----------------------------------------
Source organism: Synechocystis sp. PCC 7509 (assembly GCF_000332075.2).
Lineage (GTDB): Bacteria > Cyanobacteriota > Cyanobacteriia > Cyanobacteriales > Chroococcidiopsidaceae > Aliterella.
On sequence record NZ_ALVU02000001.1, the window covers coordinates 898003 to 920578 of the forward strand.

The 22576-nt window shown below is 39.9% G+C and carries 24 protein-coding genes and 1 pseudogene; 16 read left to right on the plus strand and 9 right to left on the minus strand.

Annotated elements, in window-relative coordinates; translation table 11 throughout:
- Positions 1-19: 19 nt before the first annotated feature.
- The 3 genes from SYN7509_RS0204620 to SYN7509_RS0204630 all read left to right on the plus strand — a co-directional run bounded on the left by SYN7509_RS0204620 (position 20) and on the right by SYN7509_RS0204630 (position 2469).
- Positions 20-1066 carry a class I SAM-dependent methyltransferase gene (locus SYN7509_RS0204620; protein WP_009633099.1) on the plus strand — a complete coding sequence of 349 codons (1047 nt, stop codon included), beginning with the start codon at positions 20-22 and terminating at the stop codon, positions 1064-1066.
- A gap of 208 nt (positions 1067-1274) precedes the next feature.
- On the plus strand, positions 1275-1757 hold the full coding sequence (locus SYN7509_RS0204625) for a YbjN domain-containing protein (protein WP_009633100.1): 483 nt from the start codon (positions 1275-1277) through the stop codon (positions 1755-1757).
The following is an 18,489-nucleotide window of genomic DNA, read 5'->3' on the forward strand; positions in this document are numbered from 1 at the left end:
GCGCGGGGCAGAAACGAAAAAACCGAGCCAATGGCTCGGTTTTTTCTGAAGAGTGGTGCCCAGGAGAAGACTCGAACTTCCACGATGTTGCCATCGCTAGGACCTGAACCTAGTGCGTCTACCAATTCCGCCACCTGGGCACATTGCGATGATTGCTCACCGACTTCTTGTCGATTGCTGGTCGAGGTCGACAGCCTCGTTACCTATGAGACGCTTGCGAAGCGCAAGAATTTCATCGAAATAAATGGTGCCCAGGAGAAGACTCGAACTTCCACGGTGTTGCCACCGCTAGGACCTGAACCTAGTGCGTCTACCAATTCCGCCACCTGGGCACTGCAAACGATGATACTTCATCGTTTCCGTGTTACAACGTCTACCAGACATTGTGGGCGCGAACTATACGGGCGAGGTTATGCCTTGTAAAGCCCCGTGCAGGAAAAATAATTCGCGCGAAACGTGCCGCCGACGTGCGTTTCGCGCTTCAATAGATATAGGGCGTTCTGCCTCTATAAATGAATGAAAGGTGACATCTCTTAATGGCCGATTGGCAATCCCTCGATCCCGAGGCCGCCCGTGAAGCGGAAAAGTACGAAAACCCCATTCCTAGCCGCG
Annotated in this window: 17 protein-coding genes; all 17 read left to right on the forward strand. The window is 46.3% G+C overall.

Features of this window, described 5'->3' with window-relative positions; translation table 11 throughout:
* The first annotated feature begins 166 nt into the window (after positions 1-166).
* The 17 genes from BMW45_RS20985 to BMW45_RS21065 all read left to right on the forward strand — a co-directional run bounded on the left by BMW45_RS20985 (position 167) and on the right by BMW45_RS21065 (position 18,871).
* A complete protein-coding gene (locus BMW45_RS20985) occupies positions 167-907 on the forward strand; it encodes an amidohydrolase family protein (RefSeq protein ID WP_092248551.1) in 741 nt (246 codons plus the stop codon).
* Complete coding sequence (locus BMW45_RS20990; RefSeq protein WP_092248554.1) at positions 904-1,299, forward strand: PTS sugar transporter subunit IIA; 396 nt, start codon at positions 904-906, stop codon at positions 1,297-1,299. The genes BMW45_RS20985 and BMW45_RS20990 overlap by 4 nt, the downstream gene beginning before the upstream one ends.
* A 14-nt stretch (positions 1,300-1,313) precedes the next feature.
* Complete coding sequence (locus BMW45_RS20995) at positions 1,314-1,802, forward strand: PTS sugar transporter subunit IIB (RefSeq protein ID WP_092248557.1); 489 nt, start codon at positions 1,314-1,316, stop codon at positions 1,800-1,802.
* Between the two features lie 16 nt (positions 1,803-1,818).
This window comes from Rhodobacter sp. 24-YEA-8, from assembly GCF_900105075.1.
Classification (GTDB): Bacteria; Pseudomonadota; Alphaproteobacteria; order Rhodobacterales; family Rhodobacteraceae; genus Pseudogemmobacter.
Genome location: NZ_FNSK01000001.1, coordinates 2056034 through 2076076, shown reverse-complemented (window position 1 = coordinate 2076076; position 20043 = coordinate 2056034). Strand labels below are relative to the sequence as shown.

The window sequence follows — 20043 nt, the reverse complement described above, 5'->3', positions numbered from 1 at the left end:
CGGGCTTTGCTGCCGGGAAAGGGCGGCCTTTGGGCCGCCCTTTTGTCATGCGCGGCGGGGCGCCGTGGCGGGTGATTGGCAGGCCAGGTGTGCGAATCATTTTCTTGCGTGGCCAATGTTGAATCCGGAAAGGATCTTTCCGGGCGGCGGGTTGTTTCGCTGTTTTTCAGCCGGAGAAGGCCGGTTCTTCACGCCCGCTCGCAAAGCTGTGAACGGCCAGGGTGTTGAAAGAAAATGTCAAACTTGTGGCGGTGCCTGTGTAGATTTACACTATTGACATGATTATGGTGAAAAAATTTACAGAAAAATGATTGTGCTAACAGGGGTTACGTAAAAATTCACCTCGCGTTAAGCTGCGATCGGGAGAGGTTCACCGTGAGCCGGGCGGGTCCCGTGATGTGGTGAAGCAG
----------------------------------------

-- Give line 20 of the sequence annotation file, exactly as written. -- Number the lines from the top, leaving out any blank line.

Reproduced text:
* Complete coding sequence (locus BMW45_RS20995) at positions 1,314-1,802, forward strand: PTS sugar transporter subunit IIB (RefSeq protein ID WP_092248557.1); 489 nt, start codon at positions 1,314-1,316, stop codon at positions 1,800-1,802.